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QLD mining ghost towns predicted as workers on the move

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QLD mining ghost towns predicted as workers on the move

A mining communities advocate has lashed out at the Queensland government, claiming a lack of support will see regional mining centres turn into “ghost towns” as workers leave to secure FIFO jobs.

Former state politician and Central Queensland Coal Communities advocate Jim Pearce claims mine workers are leaving regional towns at an alarming rate so they can be considered for work at the 100 per cent FIFO workforce at BMA’s Caval Ridge mine, Daily Mercury reported.

Pearce said the state and federal governments should "hang their heads in shame" for allowing BMA to opt for a wholly FIFO workforce at the mine and says people are leaving their homes and moving to different postcodes in the hope of securing work.

"This is the history of the industry in reverse," he said.

"People used to move from the coast to the coal towns to have a job and a nice home and a great town to live in and now those vibrant populations will become ghost towns. Who would want to live in a community where they have a high risk of not being able to retain a job just because of the policies of the industry?"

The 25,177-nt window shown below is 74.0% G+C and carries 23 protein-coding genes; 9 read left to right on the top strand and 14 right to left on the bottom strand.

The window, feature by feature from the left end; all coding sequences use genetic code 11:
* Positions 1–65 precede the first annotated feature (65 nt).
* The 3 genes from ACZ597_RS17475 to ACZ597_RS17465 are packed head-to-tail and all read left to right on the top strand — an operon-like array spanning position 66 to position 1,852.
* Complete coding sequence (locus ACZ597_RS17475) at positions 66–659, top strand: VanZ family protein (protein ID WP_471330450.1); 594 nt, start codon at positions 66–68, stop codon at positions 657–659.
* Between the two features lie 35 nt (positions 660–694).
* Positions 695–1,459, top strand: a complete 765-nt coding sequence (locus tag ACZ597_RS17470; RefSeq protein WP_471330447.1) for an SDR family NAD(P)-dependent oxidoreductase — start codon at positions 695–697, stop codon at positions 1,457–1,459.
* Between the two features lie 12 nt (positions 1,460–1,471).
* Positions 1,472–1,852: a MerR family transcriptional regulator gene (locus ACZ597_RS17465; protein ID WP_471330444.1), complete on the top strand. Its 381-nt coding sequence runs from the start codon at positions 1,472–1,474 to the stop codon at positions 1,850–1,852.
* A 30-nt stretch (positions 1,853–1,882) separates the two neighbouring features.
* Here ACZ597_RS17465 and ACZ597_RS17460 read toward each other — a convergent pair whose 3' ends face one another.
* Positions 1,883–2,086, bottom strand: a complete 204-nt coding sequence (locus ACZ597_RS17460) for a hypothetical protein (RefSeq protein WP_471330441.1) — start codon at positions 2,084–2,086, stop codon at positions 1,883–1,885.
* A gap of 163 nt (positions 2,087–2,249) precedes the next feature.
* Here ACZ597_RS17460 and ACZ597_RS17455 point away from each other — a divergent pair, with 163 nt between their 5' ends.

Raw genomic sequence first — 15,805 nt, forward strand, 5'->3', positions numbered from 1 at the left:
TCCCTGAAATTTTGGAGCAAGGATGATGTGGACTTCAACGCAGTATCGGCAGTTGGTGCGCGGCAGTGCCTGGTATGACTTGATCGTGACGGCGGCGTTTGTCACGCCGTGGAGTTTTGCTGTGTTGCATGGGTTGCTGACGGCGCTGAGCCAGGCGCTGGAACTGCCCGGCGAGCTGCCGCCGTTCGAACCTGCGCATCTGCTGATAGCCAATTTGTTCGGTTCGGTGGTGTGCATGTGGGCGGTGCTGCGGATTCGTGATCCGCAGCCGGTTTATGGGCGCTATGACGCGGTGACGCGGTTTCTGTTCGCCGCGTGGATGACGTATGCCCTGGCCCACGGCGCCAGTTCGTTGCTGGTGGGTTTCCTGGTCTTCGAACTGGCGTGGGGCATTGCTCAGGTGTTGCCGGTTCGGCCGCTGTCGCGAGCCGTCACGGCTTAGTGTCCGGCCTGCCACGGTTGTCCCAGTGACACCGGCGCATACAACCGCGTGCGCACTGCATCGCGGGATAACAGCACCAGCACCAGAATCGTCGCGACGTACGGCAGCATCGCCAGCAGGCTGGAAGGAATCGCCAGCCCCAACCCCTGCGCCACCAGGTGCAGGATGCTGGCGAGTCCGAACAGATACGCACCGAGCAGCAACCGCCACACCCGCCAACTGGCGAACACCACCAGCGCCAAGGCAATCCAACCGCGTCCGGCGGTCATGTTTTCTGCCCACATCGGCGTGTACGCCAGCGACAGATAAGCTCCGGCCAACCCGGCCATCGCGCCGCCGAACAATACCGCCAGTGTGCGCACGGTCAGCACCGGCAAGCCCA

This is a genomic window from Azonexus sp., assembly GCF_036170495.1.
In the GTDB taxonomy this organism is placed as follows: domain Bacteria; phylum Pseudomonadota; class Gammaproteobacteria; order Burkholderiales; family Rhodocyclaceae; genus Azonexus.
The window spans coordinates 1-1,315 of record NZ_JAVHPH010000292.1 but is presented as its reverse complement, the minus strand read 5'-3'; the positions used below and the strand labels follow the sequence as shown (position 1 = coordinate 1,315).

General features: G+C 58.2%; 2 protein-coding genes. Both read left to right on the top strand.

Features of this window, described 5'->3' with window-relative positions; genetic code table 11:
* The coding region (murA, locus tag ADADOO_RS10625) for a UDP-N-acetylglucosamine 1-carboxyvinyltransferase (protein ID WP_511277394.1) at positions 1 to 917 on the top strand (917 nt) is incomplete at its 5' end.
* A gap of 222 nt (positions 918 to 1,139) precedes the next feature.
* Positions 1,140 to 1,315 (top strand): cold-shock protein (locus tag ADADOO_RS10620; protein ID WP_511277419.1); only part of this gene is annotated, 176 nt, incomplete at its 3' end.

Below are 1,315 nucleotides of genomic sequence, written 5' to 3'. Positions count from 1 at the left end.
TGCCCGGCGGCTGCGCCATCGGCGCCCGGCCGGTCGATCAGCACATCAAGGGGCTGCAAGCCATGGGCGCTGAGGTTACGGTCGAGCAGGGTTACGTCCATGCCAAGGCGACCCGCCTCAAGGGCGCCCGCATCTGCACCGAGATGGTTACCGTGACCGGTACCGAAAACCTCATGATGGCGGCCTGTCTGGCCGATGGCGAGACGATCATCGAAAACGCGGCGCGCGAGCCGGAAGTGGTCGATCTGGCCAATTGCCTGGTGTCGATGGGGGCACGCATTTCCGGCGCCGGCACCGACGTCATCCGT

BHP’s decision to use a 100 per cent FIFO workforce instead of hiring from inside the local Central Queensland community, enraged locals, the unions as well as the wider mining community at large early last year.

It was hoped that BHP would source the 1000 employees needed for the project from the surrounding areas of Moranbah, Dysart, Mackay and Rockhampton but instead workers will be flown in from Brisbane and Cairns.

President of the Moranbah Traders Association, Peter Finlay, has previously said local residents should have the opportunity to apply for jobs in their own community.

"It's seven kilometres from the post office and if you want to work there you can't have an address in Moranbah - how stupid is that?" he said.

Pearce agrees, describing BMA’s decision as "bad policy".

"There's a huge burden on infrastructure, roads and communities along the east coast and all this is adding to it," he said.

"I think it's about time the people of Queensland and people with some authority started to ask the questions why mining companies prefer to have FIFO ahead of a sustainable existing community. The reason is because they get tax concessions for constructing mining camps."

Pearce called on the state and federal governments to take a serious look at the situation.

"Taxpayers, mining companies and the government have put a lot of money into building these mining communities; that's why we need to use them."

An enquiry into the effects of FIFO workforces on regional towns was released last year, making 21 recommendations including better resourcing communities under pressure from large FIFO workforces, removing tax benefits for companies using transient workforces, a study into the impact on communities and the development of a housing strategy.


 

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